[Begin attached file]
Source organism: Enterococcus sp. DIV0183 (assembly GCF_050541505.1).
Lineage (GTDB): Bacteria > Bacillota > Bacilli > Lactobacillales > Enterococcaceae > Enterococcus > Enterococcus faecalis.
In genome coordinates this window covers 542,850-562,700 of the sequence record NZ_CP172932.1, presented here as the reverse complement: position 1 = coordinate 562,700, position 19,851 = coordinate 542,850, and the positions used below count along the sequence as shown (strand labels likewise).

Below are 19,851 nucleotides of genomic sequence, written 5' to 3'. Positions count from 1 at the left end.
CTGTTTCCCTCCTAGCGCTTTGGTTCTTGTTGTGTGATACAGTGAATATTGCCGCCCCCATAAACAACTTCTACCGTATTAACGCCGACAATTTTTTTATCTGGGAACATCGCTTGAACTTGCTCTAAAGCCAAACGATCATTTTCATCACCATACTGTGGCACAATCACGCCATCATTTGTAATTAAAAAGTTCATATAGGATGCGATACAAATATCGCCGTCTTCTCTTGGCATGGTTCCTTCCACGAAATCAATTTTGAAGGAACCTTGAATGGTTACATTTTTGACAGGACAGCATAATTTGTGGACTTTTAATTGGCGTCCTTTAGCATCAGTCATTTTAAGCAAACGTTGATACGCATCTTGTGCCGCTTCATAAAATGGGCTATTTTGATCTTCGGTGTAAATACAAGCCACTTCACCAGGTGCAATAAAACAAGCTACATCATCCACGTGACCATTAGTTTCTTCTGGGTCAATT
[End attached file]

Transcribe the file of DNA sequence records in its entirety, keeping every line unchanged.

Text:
Source organism: Enterococcus sp. DIV0183 (assembly GCF_050541505.1).
Lineage (GTDB): Bacteria > Bacillota > Bacilli > Lactobacillales > Enterococcaceae > Enterococcus > Enterococcus faecalis.
In genome coordinates this window covers 542,850-562,700 of the sequence record NZ_CP172932.1, presented here as the reverse complement: position 1 = coordinate 562,700, position 19,851 = coordinate 542,850, and the positions used below count along the sequence as shown (strand labels likewise).

Below are 19,851 nucleotides of genomic sequence, written 5' to 3'. Positions count from 1 at the left end.
CTGTTTCCCTCCTAGCGCTTTGGTTCTTGTTGTGTGATACAGTGAATATTGCCGCCCCCATAAACAACTTCTACCGTATTAACGCCGACAATTTTTTTATCTGGGAACATCGCTTGAACTTGCTCTAAAGCCAAACGATCATTTTCATCACCATACTGTGGCACAATCACGCCATCATTTGTAATTAAAAAGTTCATATAGGATGCGATACAAATATCGCCGTCTTCTCTTGGCATGGTTCCTTCCACGAAATCAATTTTGAAGGAACCTTGAATGGTTACATTTTTGACAGGACAGCATAATTTGTGGACTTTTAATTGGCGTCCTTTAGCATCAGTCATTTTAAGCAAACGTTGATACGCATCTTGTGCCGCTTCATAAAATGGGCTATTTTGATCTTCGGTGTAAATACAAGCCACTTCACCAGGTGCAATAAAACAAGCTACATCATCCACGTGACCATTAGTTTCTTCTGGGTCAATT